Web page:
Farewell Roger Angell


You’ll have seen our short story contest is open once again this year, and thank you so much to all of those who have already submitted, responding to our theme of ‘ink’. 

The short story is a beautiful thing, and just over a week ago, a man who left an indelible mark on the form sadly passed away. His name was Roger Angell, and as well as being a revered sports writer, for a long time he was also the Fiction Editor at the New Yorker. In this role he shone a spotlight on many of the most interesting writers in the world, each taking the form in their own unique direction. In no small part it’s because of him that the New Yorker has continued to shape the evolution of the short story.

One of the writers he gave a chance to and continued to edit afterwards at the magazine was called Donald Barthelme, and this man is possibly my (John’s) favourite writer – ever! Possibly. Barthelme’s short fictions were absurd and funny and clever and wonderful. If you’ve read any of his work, you’ll know he loved to experiment with language, and often his stories didn’t really read like stories. Some people have described them as word collages, some people have called them Impressionistic Fictions (ooh la la!), some people call him a Stylist, similar to Robert Coover or maybe Grace Paley. I’m not sure any of those descriptors really work, or perhaps they all do a little. Needless to say, he was a true master of the short story, uncompromising in his style, and if it weren’t for Roger Angell giving him a chance, and nurturing his writing for years afterwards, it’s highly unlikely Barthelme would have gone on to complete all of the remarkable stories he did. And I’m sure the same could be said for many other writers!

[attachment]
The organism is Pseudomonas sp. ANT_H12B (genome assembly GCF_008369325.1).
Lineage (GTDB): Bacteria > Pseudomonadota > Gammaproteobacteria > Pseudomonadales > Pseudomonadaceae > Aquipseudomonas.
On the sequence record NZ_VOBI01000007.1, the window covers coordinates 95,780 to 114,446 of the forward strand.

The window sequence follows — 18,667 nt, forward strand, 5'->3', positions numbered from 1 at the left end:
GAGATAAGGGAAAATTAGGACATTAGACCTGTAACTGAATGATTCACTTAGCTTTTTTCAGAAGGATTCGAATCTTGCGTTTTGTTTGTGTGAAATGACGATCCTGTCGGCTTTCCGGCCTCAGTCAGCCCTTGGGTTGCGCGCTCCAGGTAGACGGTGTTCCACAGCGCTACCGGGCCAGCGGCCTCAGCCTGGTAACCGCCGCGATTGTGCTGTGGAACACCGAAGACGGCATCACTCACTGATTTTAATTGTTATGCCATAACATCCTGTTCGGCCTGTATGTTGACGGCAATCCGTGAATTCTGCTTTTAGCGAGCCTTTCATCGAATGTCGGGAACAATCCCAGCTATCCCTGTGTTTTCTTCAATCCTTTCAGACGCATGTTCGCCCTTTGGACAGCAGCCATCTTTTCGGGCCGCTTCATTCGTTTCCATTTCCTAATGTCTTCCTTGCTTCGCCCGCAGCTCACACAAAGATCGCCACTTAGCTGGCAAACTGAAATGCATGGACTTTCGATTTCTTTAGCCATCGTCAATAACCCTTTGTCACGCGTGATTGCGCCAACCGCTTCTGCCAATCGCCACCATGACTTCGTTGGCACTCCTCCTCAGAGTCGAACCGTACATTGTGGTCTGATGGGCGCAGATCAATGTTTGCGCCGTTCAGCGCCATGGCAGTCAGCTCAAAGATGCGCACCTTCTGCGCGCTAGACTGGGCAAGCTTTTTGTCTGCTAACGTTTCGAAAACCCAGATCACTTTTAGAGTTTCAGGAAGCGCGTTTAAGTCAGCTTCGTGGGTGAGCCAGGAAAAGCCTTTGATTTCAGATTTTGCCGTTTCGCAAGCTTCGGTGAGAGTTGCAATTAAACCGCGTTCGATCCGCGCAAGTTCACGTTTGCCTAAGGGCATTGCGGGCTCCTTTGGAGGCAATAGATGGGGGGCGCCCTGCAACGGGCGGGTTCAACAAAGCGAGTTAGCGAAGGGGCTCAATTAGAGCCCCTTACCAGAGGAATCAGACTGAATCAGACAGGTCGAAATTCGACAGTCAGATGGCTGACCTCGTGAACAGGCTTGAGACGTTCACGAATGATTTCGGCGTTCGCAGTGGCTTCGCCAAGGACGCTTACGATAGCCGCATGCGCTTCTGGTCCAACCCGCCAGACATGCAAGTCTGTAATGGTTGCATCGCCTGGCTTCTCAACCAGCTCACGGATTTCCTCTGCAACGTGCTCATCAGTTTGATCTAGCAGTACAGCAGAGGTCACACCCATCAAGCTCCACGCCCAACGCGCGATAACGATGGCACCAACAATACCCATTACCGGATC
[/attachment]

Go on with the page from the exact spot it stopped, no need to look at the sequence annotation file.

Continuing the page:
Now, I didn’t get to meet Roger Angell, however thanks to a friend of mine that was lucky enough to spend some time with him, I do have a tenuous connection! When this friend told Roger (can I call him Roger?) about my admiration of him and of Barthelme, Roger told him to share with me a little memory he had.

A deadline was looming for the magazine, and Roger was doing his final edits for the issue, in which Barthelme had a story featured. In this story, Barthelme (as he would) wanted to insert a full page consisting solely of the word Butter.

Butter. Butter. Butter. Butter. Butter. Butter. Butter. Butter. Butter. Butter. Butter. Butter. Butter. Butter. Butter. Butter. Butter. Butter. Butter. Butter. Butter. Butter. Butter. Butter. Butter. Butter. Butter. Butter. Butter. Butter. Butter. Butter. Butter. Butter. Butter. Butter. Butter. Butter. Butter. Butter. Butter. Butter. Butter. Butter. Butter. Butter. Butter. Butter. Butter. Butter. Butter. Butter. Butter. Butter. Butter. Butter. Butter. Butter. Butter. Butter. Butter. Butter. Butter. Butter. Butter. Butter. Butter. Butter. Butter. Butter. Butter. Butter. Butter. Butter. Butter. Butter. Butter. Butter. Butter. Butter. Butter. Butter. Butter. Butter. Butter. Butter. Butter. Butter. Butter. Butter. Butter. Butter. Butter. Butter. Butter. Butter. Butter. Butter. Butter. Butter. Butter. Butter. Butter. Butter. Butter. Butter. Butter. Butter. Butter. Butter. Butter. Butter. Butter. Butter. Butter. Butter. Butter. Butter. Butter. Butter. Butter. Butter. Butter. Butter. Butter. Butter. Butter. Butter. Butter. Butter. Butter. Butter. Butter. Butter. Butter. Butter. Butter. Butter. Butter. Butter. Butter. Butter. Butter. Butter. Butter. Butter. Butter. Butter. Butter. Butter. Butter. Butter. Butter. Butter. 

Something like this. It would have filled three columns in the magazine. Of course, this would probably have been awkward for Roger to swing on any week as Fiction Editor at the New Yorker, as if he allowed Barthelme to get away with that, it would be pretty hard to explain to future contributors why he was asking them to cut far more reasonable portions of their work. However, this week in particular Roger really didn’t have a choice in the matter, as already he had been told he would need to shorten the piece to fit the magazine’s makeup for that week’s issue.

So, Roger called Barthelme up. He said, “Donald, how do you feel about cutting out some of the ‘butter’ stuff? The thing is, if we don’t the story won’t fit.” To which Barthelme paused, and then replied, “Well, okay. But no more than two spoonfuls.” 

A tenuous connection, but it’s mine! Thank you, Roger Angell. 

Don’t forget, the deadline for Blackwater’s short story contest is the 30th June. We’re very much looking forward to reading your entries!

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